In English, a feminine noun always belongs to the personal gender, never the impersonal gender, and within the personal gender contrasts with masculine. Most people who are referred to using feminine nouns are biologically female, though many are not. Feminine nouns are also often used to refer to female animals. The feminine pronouns in English are "she", "her", "hers" and "herself" and all these third person singular, there are no equivalents for the third person plural or other grammatical persons, rather common gender pronouns are used instead.
A good test for a feminine noun is to consider which pronoun can be used to refer to it when restricted to third person singular pronouns; if only "she" (etc) can be used and "he" (etc) can't be used, then as a consequence of gender concord, the noun is feminine. However, if either "he" or "she" can be used the noun is dual gender, and if "he", "she" or "it" can be used then the noun is common gender.
Examples of feminine nouns in English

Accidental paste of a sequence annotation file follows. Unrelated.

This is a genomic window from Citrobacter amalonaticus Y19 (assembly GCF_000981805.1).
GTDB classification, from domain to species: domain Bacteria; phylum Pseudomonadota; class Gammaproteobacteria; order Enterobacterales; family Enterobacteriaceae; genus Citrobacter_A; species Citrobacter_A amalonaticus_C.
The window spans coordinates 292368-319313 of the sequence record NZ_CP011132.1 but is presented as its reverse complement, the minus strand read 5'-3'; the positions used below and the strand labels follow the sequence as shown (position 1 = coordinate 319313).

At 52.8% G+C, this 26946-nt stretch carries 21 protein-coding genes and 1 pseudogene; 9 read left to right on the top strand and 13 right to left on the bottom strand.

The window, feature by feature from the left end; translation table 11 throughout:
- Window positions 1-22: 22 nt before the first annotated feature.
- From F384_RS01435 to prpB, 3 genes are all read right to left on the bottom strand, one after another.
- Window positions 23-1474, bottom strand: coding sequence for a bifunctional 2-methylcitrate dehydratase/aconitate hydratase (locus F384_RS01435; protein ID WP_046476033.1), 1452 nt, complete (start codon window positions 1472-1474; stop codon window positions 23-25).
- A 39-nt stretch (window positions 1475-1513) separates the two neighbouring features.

|Personal names||Ruth, Samantha, Victoria, etc, etc, etc|
|Nouns for describing people||girl, lady, woman|
|personal titles||Mrs, Miss,|
|Noun phrase with a feminine noun modifier or adjective||"girl guide", "woman doctor", "female student", etc|
|Family-related nouns||aunt, daughter, divorcée, fiancée, ma, mam, mammy, mother, mom, mommy, mum, mummy, niece, sister, spinster, widow, wife|
|Demonyms||Dutchwoman, Englishwoman, Filipina, Frenchwoman, Irishwoman, Latina, Manxwoman, Scotswoman, Welshwoman, Yorkshirewoman|
|Gendered job titles||actress, seamstress, waitress, compounds with -woman (e.g. policewoman, saleswoman, etc)|
|Aristocratic ranks||baroness, countess, duchess, empress, lady, marchioness, princess, queen, viscountess|
|Female animals||bitch, cow, dam, doe, ewe, filly, hen, leopardess, lioness, mare, pen, queen, sow, tigress, vixen|
|Latin loans||alumna(e), professor(s) emerita(e),|
Gender-neutral language, which uses the common gender to cover feminine, masculine and non-binary is preferred by many especially in formal registers of contemporary English. This is less common however in historical English.
Unlike many other languages, English does not generally have gender concord whereby other words must agree with the gender of the noun. English does not generally therefore have gendered adjectives. A notable exception is the French loanword née, literally meaning "born" but used to denote a name given at birth, which has feminine form née and the masculine form né. The masculine form is much less common than the feminine form due to the traditional Western custom of a woman taking her husband's surname upon marriage.